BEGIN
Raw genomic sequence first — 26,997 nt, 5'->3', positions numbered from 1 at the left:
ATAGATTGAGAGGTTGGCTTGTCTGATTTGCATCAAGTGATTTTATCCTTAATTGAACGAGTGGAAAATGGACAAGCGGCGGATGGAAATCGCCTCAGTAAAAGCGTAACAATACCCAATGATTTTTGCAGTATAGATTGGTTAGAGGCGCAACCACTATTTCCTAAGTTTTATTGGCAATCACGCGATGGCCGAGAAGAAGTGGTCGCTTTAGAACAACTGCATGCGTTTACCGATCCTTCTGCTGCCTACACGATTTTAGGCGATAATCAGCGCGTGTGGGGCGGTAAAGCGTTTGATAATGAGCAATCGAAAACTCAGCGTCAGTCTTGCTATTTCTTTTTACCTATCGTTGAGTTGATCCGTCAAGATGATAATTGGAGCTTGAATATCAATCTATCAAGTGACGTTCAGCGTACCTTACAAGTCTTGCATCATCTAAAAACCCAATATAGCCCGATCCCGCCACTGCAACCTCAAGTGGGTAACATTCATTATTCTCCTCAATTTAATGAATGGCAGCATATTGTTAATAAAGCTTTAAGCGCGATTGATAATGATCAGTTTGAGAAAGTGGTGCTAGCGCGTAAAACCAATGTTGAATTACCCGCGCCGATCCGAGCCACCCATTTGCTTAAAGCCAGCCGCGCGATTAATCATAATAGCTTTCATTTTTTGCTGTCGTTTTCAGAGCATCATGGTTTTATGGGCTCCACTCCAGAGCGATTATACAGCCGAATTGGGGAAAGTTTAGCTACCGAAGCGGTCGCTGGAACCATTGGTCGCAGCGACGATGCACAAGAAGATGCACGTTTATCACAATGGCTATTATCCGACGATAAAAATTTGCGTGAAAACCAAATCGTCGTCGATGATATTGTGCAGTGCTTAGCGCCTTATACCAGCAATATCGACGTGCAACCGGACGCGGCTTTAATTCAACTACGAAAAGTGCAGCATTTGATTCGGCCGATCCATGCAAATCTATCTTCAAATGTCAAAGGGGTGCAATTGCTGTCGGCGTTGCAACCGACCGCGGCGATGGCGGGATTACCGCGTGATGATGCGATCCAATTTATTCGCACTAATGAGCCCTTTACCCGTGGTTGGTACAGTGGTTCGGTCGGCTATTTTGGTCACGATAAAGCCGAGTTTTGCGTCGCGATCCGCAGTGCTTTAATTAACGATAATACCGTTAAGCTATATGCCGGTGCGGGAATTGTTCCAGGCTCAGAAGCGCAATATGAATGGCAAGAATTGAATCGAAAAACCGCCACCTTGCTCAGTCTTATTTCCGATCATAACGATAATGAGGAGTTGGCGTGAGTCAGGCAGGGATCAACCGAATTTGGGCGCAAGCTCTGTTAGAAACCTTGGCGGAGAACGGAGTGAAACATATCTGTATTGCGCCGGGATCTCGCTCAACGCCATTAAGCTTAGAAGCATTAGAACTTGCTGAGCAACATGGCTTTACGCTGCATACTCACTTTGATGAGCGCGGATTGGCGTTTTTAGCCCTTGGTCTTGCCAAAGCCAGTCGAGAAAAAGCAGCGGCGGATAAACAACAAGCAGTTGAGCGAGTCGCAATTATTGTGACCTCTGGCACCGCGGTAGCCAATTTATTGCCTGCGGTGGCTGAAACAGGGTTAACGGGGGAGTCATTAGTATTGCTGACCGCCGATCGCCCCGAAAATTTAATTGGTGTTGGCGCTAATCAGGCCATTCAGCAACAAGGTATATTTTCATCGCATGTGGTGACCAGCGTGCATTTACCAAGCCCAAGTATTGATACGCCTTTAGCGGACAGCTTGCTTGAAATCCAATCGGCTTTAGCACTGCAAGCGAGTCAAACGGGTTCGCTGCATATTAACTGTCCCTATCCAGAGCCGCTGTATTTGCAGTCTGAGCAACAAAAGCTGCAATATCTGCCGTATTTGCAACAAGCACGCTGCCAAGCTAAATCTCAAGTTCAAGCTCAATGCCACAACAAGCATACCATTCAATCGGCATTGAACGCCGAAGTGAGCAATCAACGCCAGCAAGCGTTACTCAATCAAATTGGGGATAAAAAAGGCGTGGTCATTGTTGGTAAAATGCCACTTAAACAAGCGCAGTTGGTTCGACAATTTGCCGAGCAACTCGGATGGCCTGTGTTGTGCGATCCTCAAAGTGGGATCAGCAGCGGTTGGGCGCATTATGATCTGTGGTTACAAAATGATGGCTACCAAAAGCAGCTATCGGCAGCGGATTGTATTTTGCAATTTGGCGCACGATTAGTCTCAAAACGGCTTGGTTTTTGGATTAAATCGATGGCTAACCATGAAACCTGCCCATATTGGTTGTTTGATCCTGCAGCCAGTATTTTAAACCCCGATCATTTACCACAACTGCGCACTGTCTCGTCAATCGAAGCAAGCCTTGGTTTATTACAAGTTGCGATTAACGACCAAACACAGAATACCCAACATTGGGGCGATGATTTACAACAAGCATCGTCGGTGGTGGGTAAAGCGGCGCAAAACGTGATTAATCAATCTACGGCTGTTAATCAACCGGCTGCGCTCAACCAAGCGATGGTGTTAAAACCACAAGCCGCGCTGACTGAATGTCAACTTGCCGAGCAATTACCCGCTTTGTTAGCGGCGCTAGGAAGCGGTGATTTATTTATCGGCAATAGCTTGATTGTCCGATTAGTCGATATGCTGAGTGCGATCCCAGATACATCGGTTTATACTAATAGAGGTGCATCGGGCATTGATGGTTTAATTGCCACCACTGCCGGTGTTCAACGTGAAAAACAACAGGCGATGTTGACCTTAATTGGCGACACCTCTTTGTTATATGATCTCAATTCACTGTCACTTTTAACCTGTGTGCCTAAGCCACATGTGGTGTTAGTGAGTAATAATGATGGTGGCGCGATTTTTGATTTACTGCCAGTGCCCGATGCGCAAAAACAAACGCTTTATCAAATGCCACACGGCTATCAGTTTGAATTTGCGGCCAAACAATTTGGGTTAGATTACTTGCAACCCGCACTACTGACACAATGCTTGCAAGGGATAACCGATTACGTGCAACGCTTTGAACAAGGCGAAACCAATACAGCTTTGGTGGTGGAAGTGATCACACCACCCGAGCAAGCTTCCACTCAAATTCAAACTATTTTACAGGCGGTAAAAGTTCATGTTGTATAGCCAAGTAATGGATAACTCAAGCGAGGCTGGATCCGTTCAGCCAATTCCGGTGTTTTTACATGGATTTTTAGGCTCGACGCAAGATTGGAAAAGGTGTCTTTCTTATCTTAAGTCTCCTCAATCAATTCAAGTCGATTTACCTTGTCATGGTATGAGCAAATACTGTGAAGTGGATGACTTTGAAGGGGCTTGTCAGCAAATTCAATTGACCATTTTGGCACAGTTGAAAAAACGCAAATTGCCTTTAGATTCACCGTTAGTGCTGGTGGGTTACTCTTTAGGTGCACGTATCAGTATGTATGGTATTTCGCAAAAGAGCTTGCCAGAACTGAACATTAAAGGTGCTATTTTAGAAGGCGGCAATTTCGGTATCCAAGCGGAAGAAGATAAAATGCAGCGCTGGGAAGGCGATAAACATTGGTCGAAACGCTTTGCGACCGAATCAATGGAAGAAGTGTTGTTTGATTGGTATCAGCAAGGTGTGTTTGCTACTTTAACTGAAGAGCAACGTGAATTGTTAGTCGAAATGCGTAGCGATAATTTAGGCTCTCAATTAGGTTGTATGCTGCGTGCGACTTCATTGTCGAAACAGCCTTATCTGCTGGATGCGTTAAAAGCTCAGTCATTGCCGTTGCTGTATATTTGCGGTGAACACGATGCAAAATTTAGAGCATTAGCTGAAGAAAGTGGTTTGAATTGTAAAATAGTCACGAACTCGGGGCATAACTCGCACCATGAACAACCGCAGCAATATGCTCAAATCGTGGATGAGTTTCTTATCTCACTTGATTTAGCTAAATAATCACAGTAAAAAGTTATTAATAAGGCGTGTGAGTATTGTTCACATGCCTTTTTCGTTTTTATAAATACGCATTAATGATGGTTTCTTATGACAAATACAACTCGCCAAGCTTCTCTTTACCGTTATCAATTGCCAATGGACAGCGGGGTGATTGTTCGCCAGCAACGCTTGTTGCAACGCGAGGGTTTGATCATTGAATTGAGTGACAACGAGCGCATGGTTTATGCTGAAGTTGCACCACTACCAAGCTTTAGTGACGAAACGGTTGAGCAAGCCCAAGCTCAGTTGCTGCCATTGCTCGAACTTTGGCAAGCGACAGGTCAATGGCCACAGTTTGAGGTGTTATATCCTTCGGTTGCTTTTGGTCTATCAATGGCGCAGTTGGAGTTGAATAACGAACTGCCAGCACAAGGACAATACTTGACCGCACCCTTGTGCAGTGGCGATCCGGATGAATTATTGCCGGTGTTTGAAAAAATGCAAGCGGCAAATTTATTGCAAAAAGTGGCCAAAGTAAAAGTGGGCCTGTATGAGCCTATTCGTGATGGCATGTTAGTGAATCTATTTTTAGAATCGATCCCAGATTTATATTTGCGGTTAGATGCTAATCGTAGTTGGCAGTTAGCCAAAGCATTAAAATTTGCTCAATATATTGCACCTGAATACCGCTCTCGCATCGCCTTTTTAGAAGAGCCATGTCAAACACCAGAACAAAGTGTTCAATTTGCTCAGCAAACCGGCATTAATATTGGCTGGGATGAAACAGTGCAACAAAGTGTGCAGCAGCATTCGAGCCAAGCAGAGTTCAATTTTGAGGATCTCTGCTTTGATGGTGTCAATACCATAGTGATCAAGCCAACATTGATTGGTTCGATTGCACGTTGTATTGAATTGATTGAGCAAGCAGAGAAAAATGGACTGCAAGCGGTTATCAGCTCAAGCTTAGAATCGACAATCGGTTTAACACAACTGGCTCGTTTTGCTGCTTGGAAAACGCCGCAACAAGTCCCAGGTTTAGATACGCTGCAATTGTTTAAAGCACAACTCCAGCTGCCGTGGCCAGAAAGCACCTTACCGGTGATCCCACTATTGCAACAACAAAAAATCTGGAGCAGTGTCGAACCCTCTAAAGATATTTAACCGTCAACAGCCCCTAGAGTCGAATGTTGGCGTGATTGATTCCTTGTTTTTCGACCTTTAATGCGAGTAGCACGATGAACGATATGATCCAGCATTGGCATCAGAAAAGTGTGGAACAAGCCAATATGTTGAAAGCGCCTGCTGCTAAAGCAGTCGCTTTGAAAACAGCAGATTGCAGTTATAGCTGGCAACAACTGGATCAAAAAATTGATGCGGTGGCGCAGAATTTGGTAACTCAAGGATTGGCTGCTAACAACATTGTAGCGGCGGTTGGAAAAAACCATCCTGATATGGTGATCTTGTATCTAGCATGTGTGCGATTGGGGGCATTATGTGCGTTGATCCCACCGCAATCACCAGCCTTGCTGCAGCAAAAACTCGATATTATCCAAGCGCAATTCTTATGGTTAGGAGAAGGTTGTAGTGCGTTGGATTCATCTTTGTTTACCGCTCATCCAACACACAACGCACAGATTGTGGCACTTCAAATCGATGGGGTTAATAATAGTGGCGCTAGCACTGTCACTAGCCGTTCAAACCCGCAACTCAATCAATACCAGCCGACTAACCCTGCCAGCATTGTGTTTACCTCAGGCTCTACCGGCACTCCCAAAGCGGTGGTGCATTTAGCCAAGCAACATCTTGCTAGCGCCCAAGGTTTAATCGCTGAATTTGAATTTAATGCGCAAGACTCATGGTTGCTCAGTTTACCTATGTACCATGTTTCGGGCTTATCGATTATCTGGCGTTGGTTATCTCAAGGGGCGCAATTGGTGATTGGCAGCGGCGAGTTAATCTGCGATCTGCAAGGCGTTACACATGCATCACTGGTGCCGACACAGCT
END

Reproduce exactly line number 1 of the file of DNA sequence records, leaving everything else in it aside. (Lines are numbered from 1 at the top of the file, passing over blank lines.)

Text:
Raw genomic sequence first — 26,997 nt, 5'->3', positions numbered from 1 at the left: